Posts in Category "Scripting"

Populate a listbox from a web service

Jeff K asked for a sample form where we populate a listbox from the results of a web service.  He was even kind enough to point me at a set of public domain web services that could be referenced from a sample form.

The web services can be found at:

The sample I wrote is based on the USA Zip Code Information. Specifically the request to GetInfoByCity:

The specific WSDL file can be found at:

This query takes a city name as input, and returns xml data with all the zipcodes that match that city name — in each state that has a city with that name.

Here are the steps I followed to create the sample:

Create a Data Service

Once I downloaded a local copy of the WSDL file, I used it to create a data connection named CityQuery.  When I expanded the data hierarchy to look at the input and output data, I found one data field in the request area (USCity).  Good so far.  But I was expecting more in the response area.  All I found was: "GetInfoByCityResult":


Turns out this web service uses <s:any> element — which means Designer has no idea what data will be found under that node and cannot offer specific guidance for binding decisions.

If you run the sample at: , you will discover the data format by looking at the returned result:

<Table> ... </Table>
<Table> ... </Table>

Set up List Box Binding

I created a text field (City) and bound it to the request data: USCity.

Then I created a drop down list and set up bind to the returned data.


The binding wizard took me only as far as the GetInfoByCityResult element.  The rest I had to enter manually — based on what the sample data looked like.  The bind expression for items is:


Note that the expression starts with "!".  This character is used in SOM as a shortcut to the dataset elements i.e. the elements below xfa.datasets.  The data exchanged with this web service is gathered under xfa.datasets.connectionData.CityQuery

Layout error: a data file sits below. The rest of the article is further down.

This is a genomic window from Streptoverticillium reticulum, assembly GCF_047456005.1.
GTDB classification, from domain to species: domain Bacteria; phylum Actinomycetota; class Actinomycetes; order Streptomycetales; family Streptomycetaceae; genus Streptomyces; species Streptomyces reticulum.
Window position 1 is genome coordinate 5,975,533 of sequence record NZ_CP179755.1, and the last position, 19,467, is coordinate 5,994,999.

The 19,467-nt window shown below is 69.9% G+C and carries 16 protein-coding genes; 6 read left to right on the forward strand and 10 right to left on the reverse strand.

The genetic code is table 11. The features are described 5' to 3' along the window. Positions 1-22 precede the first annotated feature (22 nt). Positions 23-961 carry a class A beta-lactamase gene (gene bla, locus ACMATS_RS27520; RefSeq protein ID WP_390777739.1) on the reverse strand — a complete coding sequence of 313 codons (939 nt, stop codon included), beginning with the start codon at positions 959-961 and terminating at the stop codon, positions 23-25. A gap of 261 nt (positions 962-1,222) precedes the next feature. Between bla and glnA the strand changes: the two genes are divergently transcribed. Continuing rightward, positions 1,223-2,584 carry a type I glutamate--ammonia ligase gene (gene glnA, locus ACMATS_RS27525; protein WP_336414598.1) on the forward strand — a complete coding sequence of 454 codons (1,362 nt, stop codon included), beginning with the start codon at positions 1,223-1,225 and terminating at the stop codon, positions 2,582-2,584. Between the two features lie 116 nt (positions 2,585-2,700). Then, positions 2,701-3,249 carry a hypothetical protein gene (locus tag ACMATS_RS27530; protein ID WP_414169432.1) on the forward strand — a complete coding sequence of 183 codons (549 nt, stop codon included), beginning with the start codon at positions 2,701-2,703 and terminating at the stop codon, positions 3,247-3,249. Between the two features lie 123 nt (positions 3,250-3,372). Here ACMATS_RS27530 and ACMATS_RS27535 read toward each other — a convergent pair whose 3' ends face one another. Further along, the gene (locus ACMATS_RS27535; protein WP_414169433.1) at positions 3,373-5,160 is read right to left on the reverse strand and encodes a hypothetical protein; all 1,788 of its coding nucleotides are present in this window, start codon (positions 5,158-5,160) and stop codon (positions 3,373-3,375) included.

Execute the WSDL

The last step is to make sure the SOAP request happens at the right time.  On the exit event of the City field I added this script:

form1.#subform[0].City::exit – (JavaScript, client)

// Invoke the web service


ZipCodes.selectedIndex = 0;

The form now works.  Every time you exit the City field, the SOAP request is made and the zip code list box gets populated.

The Deep End

I wanted to populate another drop down list with more than just the ZIP codes. I wanted to include city name and state name.  The hard part about this is that once the WSDL request completes, the transaction data is removed. The moment in time where you can access the returned WSDL data is in the postExecute event (preExecute fires before a web service request, and postExecute fires afterward).  But here is the problem.  Designer does not provide an interface to specify a postExecute script.  I had to add one in the XML source view:

<event activity="postExecute" 


  <script contentType="application/x-javascript">




Once you’ve specified this event in XML source view, you can edit the script in Designer by selecting "Events with Scripts" in the script editor.

By specifying preExecute and postExecute events, you can access the SOAP data before and after the web service request. 

preExecute SOAP request:

<xfa:datasets xmlns:xfa="">

   <!– Form data (data bound to fields and subforms) –>








   <!– The distilled WSDL schema used by XFA to construct the SOAP request –>

   <dd:dataDescription xmlns:dd=



         <soap:Body xmlns:soap="">

            <tns:GetInfoByCity xmlns:tns="

               <tns:USCity dd:minOccur="0" dd:nullType="exclude"/>





   <!– The SOAP request –>

   <connectionData xmlns="">

      <CityQuery xmlns="">

         <soap:Body xmlns:soap="">

            <tns:GetInfoByCity xmlns:tns="







Note that during preExecute, your script may modify the outgoing request data.

postExecute SOAP response:

<xfa:datasets xmlns:xfa="">

   <!– Form data (data bound to fields and subforms) –>

   <xfa:data> … </xfa:data>

   <!– The distilled WSDL schema used by XFA to construct the SOAP request –>

   <dd:dataDescription xmlns:dd= 


   <!– The SOAP response –>